Wednesday, July 4, 2012


Wow, it’s been a little quiet around here lately!

Since completing the rammed earth, I’ve been a little lacking in momentum on the building site. I’ve not made a very good transition from the single-minded purpose that the last month or so of earth ramming has required and so not a lot of progress has been made.

The weather has been somewhat unfriendly too, so I can divert a little of the blame there :) It is difficult however when we get fine sunny weather during the week, and solid rain for the three days I’m able to spend on site…

In any case, the rammed earth has turned out beautifully. I couldn’t be happier with it:

My only real concern with them is … drum roll … the weather. Not because I think they’ll suffer being exposed; I’ve used enough Plasticure in the mix that I’m certain they’re weatherproof. Rather, my concern is that the slab around the middle of the wall is a bit low, so water tends to pool there up to a centimetre deep. You can see the effect in the photo above - a little moisture creeps up the first 5cm or so of wall, and it’s staying wet. The worry is that the constant moisture will reverse the effect of the cement in the mix, destabilising it.

I’ve been wondering how to deal with this and seal the base of the walls against the pooling water, and I think I’ll just go with the obvious approach - silicone. I’ll run a dirty great bead of the stuff all the way around the base, up to about 2cm high which is above the high water mark. With any luck this will keep the majority of the water away from the wall until I can get a roof over them. If I’m heavy-handed enough with it I should be able to remove it later without leaving very much behind, if I’m lucky.

So, with the rammed earth done I’ve been lining up my other ducks in readiness for digging the upstairs foundations in the hillside. Primarily this means applying the tanking system to the rear of the retaining wall so it can be backfilled, but there are a few fiddly things to take care of before I can do this:

  1. The vents for the battery room need to be bored.

  2. The rear of the shipping container needs to be rust treated before I can seal it with the tanking system.

  3. I need to deal with the gap between the retaining wall and the shipping container.

Last weekend I took care of job #1. I had originally planned to bore these myself, but the right gear wasn’t available to hire locally so I was referred to a company in Seymour who specialise in cable and trench laying, but who also have the equipment for concrete boring as part of that job. Luckily they had a “down” day on Friday from their usual Docklands job and were available to bore my holes at short notice.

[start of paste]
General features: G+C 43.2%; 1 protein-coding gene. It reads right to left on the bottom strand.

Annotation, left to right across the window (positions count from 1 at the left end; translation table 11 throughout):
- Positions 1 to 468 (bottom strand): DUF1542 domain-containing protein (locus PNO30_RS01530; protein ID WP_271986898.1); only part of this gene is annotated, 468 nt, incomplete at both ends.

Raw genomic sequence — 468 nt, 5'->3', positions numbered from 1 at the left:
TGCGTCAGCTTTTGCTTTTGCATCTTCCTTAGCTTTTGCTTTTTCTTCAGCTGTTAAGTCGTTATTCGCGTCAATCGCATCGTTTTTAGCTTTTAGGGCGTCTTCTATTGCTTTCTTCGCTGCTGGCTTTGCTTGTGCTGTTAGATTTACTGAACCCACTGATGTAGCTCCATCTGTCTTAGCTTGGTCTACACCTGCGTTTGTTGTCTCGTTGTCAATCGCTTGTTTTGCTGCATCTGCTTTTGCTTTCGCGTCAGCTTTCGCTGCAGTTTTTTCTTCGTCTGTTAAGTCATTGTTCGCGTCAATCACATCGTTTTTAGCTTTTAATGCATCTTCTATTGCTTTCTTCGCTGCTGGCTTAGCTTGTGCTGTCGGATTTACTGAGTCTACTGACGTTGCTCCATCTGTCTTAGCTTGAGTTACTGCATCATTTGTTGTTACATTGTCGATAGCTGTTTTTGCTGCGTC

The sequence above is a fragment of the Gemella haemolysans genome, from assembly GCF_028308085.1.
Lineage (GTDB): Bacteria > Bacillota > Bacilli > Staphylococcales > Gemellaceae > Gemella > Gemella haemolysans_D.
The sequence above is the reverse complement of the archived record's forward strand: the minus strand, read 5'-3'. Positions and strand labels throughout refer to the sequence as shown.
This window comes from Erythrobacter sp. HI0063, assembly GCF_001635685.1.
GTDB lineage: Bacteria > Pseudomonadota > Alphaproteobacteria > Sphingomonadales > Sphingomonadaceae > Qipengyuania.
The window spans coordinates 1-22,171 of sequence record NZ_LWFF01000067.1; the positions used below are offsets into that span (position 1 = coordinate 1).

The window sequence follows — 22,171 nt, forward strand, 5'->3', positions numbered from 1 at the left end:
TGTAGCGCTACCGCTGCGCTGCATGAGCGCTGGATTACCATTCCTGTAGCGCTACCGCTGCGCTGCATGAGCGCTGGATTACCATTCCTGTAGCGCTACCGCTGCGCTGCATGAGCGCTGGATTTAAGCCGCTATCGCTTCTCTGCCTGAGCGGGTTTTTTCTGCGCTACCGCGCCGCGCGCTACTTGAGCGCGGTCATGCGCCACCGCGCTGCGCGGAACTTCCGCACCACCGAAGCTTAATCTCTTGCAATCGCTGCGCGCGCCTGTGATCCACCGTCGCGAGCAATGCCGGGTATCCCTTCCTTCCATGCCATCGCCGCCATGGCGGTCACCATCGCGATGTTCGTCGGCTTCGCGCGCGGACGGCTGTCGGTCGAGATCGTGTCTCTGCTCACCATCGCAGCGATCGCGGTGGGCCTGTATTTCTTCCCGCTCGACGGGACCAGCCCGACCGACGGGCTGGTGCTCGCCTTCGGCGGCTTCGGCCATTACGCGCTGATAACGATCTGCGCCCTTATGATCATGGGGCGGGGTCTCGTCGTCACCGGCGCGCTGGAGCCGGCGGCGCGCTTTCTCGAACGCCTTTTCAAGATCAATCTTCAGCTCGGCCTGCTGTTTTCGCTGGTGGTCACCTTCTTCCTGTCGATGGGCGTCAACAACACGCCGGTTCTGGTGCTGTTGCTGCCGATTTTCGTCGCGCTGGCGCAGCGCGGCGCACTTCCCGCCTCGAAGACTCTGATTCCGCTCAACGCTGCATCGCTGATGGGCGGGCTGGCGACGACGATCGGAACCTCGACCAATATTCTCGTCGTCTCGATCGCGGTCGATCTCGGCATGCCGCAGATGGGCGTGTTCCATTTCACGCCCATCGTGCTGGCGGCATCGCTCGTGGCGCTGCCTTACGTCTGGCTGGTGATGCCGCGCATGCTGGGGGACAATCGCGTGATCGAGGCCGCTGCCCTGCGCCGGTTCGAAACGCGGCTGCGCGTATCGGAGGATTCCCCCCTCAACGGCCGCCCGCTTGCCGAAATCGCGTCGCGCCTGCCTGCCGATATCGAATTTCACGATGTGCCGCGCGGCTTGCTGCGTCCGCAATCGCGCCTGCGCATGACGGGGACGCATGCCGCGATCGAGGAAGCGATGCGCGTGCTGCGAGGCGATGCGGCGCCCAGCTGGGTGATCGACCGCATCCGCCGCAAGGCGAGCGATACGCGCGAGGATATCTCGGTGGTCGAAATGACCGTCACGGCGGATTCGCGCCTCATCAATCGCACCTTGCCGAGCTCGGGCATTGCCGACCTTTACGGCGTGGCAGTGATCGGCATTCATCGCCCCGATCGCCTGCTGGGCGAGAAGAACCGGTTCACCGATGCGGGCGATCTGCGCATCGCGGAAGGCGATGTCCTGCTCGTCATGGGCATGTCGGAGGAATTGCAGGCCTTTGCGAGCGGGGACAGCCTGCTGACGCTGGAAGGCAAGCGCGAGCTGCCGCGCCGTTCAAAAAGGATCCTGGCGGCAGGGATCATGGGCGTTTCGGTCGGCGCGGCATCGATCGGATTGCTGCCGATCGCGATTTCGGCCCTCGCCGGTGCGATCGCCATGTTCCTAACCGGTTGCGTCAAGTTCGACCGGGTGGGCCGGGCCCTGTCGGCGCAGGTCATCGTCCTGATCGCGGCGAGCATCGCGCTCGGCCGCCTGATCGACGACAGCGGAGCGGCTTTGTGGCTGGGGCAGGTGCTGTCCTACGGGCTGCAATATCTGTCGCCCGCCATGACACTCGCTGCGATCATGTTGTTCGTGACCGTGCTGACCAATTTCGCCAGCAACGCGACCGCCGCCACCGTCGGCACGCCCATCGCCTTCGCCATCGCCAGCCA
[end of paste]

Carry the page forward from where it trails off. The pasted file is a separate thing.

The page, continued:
It took two of them the better part of four hours to cut four 100mm holes, working mostly in the rain under the cover of a leaky, wet blue tarp, with my generator tripping its circuit breakers every few minutes.. but we got it done:

$100 per hole! I wasn’t particularly happy with the quote when organising it, but after seeing how much work this was and the equipment involved, I know they’ve earned their money. This wall is tuff stuff… it made short work of their diamond-tipped auger!

With Friday done and dusted I turned my attention to planning for tanking the back of the wall. The biggest question mark has been how to manage the gap between the wall and the container. I had originally thought about building a little rock infill wall, but after having had a close look behind there I’ve had second thoughts. The gap is only 100mm wide and the container steps back by 70mm, so there’s not really very much of a gap to bridge and rockwork would be very fiddly at that scale:

It was quite difficult representing the size and shape of the gap on camera, but looking at it from this point of view I figured I could probably cover this with a length of galvanised steel, since it really only has to keep a small amount of backfill at bay. With that in mind I paid a visit to Reece in Seymour to see if they had anything suitable (and naturally they don’t) but they are able to have sheet zinc steel bent up to my specification, so I’ve supplied them with the following drawing which they’re turning into reality for me:

This will be screwed and liquid-nailed to the wall and container, and the tanking sealant will go over the top of the lot.

The other little job needing doing is the tops of the rammed earth walls. When these were rammed, by the time I got to the top it was dark, cold and late and so all I wanted to do was be finished. This meant that I didn’t pay a great deal of attention to the accuracy and level of the finished wall - I made sure it was high enough (or slightly over) and pledged to deal with it another, warmer day :)

Well, that day has come (and gone), and I spent it with a brick bolster and lump hammer, chipping away at the tops of the walls. Any doubts I had (and I must admit, I did have them) as to the strength of my rammed earth have been well and truly dispelled - this stuff is hard! It’s taken me the better part of a day to complete one half of the wall, and this is the easy half.

The back half of the wall I’ll attack with a dirty-great masonry disc on the angle grinder, since along much of the length I need to cut a 100x50mm rebate in which the polystyrene insulation / forms for the suspended slab will nestle.

So the upshot of all of this is I feel like I’ve got my momentum back. I’ve addressed all the little “how am I going to do that?” roadblocks and so with the promised favourable weather this coming weekend I’ll get two coats of the tanking sealant on the back of the retaining wall, after which I can finally get the drainage layer backfilled. After that there’s nothing stopping me making a start on the first floor earthworks! :)

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